--> on the contrary: those with "lower IQ's" (supposed lower class) they believed should live out
their fates and not be helped by any programs
Problems with the Racial Superiority Interpretation
Cultural background affects many aspects of the testing process such as: 1) how
comfortable ppl are in a formal testing environ.
2) how motivated they are to perform well on such tests
3) their ability to establish rapport with the test administrators
Stereotype threat: when negative stereotypes about a group cause group members to
underperform on ability tests
--> 3 reasons why this may happen:
Stereotype threats increase arousal that individuals are aware to that specific negative
stereotype
-Poor performance may reflect poorly on their group; arousal undermines their test performance
Causes ppl to be more self-focused, paying more attention to how well they are
performing, thus leaving fewer cognitive resources for them to focus on the test itself
Increases one's tendency to actively try to inhibit negative thoughts, which reduces the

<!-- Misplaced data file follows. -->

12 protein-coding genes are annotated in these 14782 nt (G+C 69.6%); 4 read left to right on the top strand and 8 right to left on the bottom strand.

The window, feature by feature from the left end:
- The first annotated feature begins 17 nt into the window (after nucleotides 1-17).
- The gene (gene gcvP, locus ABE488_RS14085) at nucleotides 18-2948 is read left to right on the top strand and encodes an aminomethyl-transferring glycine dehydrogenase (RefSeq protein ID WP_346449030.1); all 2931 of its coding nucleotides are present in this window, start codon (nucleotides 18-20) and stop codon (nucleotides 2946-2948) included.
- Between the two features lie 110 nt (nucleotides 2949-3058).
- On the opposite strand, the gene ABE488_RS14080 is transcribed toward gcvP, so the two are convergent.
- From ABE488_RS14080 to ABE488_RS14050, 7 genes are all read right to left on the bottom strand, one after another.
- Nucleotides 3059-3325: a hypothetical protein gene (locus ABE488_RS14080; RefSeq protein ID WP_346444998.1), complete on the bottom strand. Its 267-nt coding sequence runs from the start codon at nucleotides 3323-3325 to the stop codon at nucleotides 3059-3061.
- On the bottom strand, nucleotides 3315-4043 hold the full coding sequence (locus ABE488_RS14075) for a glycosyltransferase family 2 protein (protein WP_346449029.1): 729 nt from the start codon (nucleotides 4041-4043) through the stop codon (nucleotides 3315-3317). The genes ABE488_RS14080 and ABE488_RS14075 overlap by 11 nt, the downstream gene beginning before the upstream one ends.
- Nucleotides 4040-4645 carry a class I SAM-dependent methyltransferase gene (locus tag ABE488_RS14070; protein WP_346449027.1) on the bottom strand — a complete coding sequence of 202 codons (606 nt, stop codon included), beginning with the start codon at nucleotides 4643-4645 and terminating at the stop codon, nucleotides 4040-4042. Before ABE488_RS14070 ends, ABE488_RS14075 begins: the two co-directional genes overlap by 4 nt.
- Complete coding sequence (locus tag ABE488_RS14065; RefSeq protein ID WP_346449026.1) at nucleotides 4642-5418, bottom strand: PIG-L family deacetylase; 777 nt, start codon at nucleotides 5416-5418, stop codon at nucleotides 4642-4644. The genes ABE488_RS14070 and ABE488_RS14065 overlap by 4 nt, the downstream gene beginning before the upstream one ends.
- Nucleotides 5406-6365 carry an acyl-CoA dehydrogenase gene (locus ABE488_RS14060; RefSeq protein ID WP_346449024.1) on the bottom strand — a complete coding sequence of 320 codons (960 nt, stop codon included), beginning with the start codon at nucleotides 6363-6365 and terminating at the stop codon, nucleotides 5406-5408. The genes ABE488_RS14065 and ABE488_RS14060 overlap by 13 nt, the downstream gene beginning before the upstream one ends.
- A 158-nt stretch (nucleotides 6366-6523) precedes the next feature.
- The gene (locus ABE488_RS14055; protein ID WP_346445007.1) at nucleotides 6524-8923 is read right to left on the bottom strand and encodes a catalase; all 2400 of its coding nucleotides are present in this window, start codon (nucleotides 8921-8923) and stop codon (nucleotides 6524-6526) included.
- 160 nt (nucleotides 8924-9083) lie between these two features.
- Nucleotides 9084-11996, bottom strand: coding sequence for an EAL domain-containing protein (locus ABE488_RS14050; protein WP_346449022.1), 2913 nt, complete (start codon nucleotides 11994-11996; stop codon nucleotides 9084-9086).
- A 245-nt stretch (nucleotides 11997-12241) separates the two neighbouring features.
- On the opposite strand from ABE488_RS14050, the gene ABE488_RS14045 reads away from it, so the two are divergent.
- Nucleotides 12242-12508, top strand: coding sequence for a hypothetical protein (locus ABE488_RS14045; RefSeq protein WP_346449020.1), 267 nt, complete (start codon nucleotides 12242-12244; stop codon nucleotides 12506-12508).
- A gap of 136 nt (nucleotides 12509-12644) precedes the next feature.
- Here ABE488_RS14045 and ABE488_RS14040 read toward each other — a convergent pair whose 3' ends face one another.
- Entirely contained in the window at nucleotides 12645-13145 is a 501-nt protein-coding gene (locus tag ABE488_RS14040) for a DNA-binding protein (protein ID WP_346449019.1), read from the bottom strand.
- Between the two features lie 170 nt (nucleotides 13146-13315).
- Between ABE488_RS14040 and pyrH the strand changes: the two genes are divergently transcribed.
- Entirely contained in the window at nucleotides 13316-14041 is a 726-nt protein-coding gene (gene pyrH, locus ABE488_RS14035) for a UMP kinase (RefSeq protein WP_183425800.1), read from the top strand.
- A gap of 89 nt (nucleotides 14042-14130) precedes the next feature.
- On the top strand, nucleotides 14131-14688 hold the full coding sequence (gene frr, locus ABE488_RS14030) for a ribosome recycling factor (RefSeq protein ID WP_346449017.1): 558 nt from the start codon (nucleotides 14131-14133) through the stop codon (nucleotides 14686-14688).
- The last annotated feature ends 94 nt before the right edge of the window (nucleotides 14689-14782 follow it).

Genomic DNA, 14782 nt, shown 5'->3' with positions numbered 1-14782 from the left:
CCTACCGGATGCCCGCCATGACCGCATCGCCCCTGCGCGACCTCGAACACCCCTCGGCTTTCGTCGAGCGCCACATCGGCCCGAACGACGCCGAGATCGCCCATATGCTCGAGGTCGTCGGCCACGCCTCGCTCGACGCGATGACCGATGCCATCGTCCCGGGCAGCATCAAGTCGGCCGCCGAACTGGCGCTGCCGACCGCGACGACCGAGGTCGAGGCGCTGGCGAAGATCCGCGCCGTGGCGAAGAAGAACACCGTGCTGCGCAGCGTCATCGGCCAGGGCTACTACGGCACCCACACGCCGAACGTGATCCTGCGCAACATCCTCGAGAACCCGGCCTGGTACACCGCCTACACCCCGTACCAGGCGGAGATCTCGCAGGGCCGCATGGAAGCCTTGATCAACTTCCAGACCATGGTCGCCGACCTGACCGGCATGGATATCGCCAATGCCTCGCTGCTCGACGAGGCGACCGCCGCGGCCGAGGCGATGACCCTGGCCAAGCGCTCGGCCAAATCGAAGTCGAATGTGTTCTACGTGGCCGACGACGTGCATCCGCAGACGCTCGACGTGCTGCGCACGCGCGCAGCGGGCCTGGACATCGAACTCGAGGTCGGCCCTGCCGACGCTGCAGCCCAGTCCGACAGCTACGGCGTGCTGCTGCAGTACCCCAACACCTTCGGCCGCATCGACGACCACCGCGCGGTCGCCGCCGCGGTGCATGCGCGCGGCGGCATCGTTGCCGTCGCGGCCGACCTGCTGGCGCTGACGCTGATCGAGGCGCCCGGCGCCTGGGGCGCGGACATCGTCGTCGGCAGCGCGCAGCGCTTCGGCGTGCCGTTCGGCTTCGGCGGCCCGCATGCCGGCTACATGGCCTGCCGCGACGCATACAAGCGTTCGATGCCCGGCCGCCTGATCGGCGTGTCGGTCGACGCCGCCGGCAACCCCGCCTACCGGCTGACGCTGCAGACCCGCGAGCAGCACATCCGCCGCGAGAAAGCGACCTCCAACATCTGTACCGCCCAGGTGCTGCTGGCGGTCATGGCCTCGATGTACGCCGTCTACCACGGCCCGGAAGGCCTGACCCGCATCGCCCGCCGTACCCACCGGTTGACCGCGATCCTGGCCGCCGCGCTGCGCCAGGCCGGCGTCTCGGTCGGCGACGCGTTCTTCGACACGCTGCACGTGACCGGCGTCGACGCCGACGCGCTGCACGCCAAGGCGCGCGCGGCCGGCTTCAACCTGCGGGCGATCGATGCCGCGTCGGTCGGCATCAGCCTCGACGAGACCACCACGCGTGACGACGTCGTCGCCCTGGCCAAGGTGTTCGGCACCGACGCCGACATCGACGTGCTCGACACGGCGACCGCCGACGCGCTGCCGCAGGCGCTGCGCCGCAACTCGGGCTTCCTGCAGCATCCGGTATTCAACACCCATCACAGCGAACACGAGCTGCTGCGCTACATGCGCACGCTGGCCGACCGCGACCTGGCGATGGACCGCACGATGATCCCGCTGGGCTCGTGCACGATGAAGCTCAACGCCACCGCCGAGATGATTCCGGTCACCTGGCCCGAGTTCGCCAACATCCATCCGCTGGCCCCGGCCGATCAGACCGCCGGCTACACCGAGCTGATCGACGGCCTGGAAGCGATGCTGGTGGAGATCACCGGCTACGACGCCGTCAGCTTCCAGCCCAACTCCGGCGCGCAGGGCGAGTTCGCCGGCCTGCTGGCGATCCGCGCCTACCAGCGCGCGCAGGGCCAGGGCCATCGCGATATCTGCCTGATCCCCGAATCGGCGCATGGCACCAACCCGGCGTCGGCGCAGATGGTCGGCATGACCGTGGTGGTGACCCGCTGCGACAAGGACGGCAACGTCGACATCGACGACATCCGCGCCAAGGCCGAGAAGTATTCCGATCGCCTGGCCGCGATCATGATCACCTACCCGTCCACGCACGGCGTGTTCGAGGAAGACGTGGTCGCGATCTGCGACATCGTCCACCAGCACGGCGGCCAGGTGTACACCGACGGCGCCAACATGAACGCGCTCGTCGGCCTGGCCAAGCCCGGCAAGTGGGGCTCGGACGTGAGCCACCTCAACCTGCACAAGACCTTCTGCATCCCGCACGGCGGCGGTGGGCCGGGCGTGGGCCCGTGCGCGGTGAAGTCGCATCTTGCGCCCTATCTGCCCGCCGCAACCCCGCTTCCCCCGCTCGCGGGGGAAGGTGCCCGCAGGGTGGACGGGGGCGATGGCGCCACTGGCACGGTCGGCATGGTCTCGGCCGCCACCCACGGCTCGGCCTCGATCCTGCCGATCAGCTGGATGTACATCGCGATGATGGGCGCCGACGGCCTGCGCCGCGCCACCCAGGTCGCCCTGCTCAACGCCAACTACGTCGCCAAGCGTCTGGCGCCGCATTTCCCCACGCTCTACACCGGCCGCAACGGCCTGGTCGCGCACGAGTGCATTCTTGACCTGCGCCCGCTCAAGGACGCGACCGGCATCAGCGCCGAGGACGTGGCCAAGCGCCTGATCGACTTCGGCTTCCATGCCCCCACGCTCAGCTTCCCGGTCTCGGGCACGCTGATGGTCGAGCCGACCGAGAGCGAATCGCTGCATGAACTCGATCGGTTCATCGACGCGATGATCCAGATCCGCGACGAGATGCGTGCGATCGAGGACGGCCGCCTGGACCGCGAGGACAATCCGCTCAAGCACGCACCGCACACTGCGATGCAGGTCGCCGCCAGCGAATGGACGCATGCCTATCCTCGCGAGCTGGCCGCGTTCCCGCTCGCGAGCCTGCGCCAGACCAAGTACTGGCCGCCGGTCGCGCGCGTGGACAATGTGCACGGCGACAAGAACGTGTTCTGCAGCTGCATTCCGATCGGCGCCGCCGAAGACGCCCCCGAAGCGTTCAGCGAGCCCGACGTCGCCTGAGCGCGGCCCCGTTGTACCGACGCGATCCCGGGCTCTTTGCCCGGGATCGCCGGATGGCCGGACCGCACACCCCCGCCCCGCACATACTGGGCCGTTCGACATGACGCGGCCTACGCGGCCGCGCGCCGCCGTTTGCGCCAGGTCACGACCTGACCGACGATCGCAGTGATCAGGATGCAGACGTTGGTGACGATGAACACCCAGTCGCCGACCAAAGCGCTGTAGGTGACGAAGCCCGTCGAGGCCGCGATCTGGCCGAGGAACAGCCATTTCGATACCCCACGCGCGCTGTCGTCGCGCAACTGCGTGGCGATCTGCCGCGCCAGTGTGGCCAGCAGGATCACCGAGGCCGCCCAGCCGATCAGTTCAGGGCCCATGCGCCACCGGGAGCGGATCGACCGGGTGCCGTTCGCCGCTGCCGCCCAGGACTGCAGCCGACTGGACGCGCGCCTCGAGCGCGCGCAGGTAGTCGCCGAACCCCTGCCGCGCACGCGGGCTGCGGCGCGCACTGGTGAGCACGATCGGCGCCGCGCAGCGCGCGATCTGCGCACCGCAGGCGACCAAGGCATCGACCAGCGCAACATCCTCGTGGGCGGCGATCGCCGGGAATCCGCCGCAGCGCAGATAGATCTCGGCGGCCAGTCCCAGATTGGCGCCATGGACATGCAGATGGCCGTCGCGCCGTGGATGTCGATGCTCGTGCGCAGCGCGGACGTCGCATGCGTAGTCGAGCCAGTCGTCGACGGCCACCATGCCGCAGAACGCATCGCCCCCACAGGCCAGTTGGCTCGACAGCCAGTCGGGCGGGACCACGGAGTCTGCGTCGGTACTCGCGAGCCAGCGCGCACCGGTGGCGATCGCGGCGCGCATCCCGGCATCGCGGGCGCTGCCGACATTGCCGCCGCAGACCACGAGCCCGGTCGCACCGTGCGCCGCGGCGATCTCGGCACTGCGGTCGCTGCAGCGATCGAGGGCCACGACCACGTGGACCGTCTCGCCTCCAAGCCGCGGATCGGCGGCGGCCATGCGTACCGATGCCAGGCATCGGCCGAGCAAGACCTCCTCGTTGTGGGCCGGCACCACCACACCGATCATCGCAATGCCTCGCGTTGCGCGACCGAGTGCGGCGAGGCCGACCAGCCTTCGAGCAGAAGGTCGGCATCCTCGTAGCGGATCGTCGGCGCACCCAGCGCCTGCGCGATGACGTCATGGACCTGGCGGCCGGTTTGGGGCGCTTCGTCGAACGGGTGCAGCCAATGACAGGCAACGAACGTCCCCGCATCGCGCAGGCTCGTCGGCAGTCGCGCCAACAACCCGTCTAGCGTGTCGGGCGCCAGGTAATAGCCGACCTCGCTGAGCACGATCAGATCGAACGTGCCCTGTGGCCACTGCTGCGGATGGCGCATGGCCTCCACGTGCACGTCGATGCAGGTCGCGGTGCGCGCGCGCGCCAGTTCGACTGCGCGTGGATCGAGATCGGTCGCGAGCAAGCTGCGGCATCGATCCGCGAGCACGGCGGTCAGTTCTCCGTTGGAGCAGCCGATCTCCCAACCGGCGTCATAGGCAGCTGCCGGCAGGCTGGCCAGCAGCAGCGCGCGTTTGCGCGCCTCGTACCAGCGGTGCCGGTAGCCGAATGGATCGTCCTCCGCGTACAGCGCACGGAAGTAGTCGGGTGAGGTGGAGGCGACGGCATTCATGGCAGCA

cognitive resources that helps them focus
Concerns cast doubt on validity of IQ scores; suggesting test scores reflect IQ and other
factors like linguistic or cultural bias in the testing situation
--> genetic interpretation issue --> even if one accepts that the tests are valid (that intelligence
differences in social groups exist), this may not reflect innate, genetic differences
Thus, one can conclude: the Race-IQ gap is explained by differences in environ. (not
genetics), stereotype threat effects, and mos to the process of testing itself
2 influential beliefs about the nature of intelligence
-->Entity theory: belief that intelligence is a fixed characteristic and relatively difficult (or
impossible) to change
-->Incremental theory: belief that intelligence can be shaped by experiences, practice and effort
9.2- Understanding Intelligence:
Savant: individual with low mental capacity in most domains but extraordinary abilities
in other specific areas such as music, math or art
Intelligence as a Single, General Ability
Charles Spearman: developed techniques to measure mental abilities
--> Factor Analysis: statistical technique that examines correlations between variables to find
clusters of related variables, or "factors"
Spearman's General Intelligence
General intelligence factor ('g'): Spearman believed 'g' represented a person's "mental
energy," reflecting his belief that some people's brains are simply more "powerful" than others
-->Found that general intelligence test scores predict how efficiently we conduct impulses along
nerve fibres and across synapses
--> allows for more efficient info processing overall
--> To sum up, high IQ brains show less overall brain activation that others for the same task